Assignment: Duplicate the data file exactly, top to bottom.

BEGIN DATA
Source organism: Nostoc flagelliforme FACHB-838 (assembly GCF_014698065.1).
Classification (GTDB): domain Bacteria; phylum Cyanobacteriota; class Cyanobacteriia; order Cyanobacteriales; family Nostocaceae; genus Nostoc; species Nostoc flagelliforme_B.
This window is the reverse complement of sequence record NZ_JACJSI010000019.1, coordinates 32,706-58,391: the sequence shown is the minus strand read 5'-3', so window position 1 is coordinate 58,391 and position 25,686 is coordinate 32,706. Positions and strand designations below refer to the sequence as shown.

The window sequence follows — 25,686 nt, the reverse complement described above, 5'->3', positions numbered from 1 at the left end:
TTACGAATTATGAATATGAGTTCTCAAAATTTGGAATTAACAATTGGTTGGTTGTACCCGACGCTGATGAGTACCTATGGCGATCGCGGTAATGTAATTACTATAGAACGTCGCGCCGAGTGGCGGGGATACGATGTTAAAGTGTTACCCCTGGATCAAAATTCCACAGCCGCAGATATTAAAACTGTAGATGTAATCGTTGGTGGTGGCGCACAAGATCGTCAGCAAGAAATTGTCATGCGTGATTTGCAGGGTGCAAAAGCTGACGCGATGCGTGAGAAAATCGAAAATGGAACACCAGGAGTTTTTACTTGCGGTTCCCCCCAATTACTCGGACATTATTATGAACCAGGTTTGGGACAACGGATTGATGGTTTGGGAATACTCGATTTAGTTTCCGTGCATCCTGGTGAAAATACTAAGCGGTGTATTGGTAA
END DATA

Source organism: Nostoc flagelliforme FACHB-838 (assembly GCF_014698065.1).
Classification (GTDB): domain Bacteria; phylum Cyanobacteriota; class Cyanobacteriia; order Cyanobacteriales; family Nostocaceae; genus Nostoc; species Nostoc flagelliforme_B.
This window is the reverse complement of sequence record NZ_JACJSI010000019.1, coordinates 32,706-58,391: the sequence shown is the minus strand read 5'-3', so window position 1 is coordinate 58,391 and position 25,686 is coordinate 32,706. Positions and strand designations below refer to the sequence as shown.

The window sequence follows — 25,686 nt, the reverse complement described above, 5'->3', positions numbered from 1 at the left end:
TTACGAATTATGAATATGAGTTCTCAAAATTTGGAATTAACAATTGGTTGGTTGTACCCGACGCTGATGAGTACCTATGGCGATCGCGGTAATGTAATTACTATAGAACGTCGCGCCGAGTGGCGGGGATACGATGTTAAAGTGTTACCCCTGGATCAAAATTCCACAGCCGCAGATATTAAAACTGTAGATGTAATCGTTGGTGGTGGCGCACAAGATCGTCAGCAAGAAATTGTCATGCGTGATTTGCAGGGTGCAAAAGCTGACGCGATGCGTGAGAAAATCGAAAATGGAACACCAGGAGTTTTTACTTGCGGTTCCCCCCAATTACTCGGACATTATTATGAACCAGGTTTGGGACAACGGATTGATGGTTTGGGAATACTCGATTTAGTTTCCGTGCATCCTGGTGAAAATACTAAGCGGTGTATTGGTAA